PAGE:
In the study, Zetia failed to shrink buildups in artery walls while a rival drug, Niaspan, did so significantly. Zetia users also suffered more heart attacks and other problems although the numbers of these events are too small to draw firm conclusions.

"This study provides no evidence that would reassure us that this drug is beneficial, and it provides some evidence that it may be harmful," said Yale University cardiologist Dr. Harlan Krumholz, who had no role in the study.

The results, being presented Monday at an American Heart Association conference and published online by the New England Journal of Medicine, are likely to move more doctors away from prescribing Zetia and Vytorin.

Statins such as Lipitor and Crestor have long been used to lower LDL, or bad cholesterol, and are known to cut the risk of heart problems. Nevertheless, many statin users still suffer heart attacks, so doctors have been testing adding a second medicine to further lower risk.

One they are trying is Niaspan, a slow-release version of niacin, a type of B vitamin that raises HDL, or good cholesterol. Another is Zetia, which lowers bad cholesterol in a different way than statins do, by blocking its absorption in the gut.

Vytorin is a pill that combines Zetia with a statin. Both are sold by Merck & Co. of Whitehouse Station, N.J. Niaspan is made by North Chicago, Ill.-based Abbott Laboratories. All three of these drugs cost between $3 and $4 a day, though niacin has been sold as a cheap generic for decades.

The new study was sponsored by Abbott, and several study leaders have been paid speakers or consultants to the company or to rival drugmakers.

Researchers enrolled 363 people with heart disease or a high risk for it who had been taking statins for six years on average. Many were from Walter Reed Army Medical Center, where study leader Dr. Allen Taylor formerly worked.

Study halted early
Half were given Niaspan and the rest, Zetia. Researchers stopped the study in June, after 208 participants had been on the medicines for 14 months, because one group was faring much better than the other.

Ultrasound images of neck arteries showed that Niaspan shrank buildups by about 2 percent, while Zetia had no effect on this even though it lowered bad cholesterol as expected.

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There were only two heart attacks, heart-related deaths or other heart-related problems in the 160 people given Niaspan, and nine among the 165 on Zetia.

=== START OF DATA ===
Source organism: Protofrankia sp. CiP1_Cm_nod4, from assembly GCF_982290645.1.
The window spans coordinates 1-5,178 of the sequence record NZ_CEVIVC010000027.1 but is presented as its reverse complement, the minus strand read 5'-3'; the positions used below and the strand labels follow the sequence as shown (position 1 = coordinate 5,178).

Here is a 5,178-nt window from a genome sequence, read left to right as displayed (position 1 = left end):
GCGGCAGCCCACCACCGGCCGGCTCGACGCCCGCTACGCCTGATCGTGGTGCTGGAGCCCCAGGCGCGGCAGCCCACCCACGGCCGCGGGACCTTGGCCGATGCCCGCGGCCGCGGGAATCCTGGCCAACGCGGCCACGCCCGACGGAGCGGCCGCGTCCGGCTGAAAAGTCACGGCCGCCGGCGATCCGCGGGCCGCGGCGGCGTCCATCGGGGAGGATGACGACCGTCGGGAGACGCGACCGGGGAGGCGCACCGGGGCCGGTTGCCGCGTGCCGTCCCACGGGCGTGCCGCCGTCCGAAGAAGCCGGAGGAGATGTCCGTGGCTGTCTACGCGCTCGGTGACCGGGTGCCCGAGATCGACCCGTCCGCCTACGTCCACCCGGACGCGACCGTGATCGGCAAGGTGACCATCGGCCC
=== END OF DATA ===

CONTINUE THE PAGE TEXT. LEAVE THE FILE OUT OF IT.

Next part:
"It should be better for the arteries and it wasn't. The drug wasn't operating as you otherwise would expect it to," raising concern that its effects are not fully understood, Taylor said.

Merck's research chief, Peter Kim, said the study and especially the number of heart attacks and other problems are too small to be conclusive. More than 25,000 people are in studies testing Zetia now, and independent monitors have found no problems that would lead them to stop the trials.

"We stand behind the safety of this drug," he said.

Drugs remain blockbusters
Last year, a large study found that the combo pill Vytorin was no more effective than Zocor alone, which is now available as a generic for a fraction of Vytorin's cost. In August, Merck and Schering-Plough Corp., its former partner in marketing Vytorin, agreed to pay $41.5 million to settle lawsuits claiming they delayed unfavorable study results on the drugs because they would hurt sales. Video: Study raises concerns about Merck's Zetia

The drugs remain blockbusters: Vytorin had nearly $2 billion in sales in the United States in 2008; Zetia, more than $1.5 billion, according to IMS Health, a health care information and consulting company.

However, that's down substantially: Zetia prescriptions fell 22 percent, from nearly 16.5 million in 2007 to less than 13 million in 2008. Vytorin fell 24 percent in that time, from about 22 million in 2007 to 16.5 million in 2008. Vytorin sales were down another 36 percent in the first half of this year.

Niaspan has been gaining but lags far behind — 5.8 million prescriptions in 2008, up 11 percent from 2007.

Its main drawback is a prickly hot sensation called flushing that many people find intolerable. The extended-release version is supposed to minimize this, but a third of study participants still suffered it. The problem tends to go away with longer use and can be blunted by taking the medicine with aspirin, at bedtime, or with a low-fat snack, doctors say.

© 2013 The Associated Press. All rights reserved. This material may not be published, broadcast, rewritten or redistributed.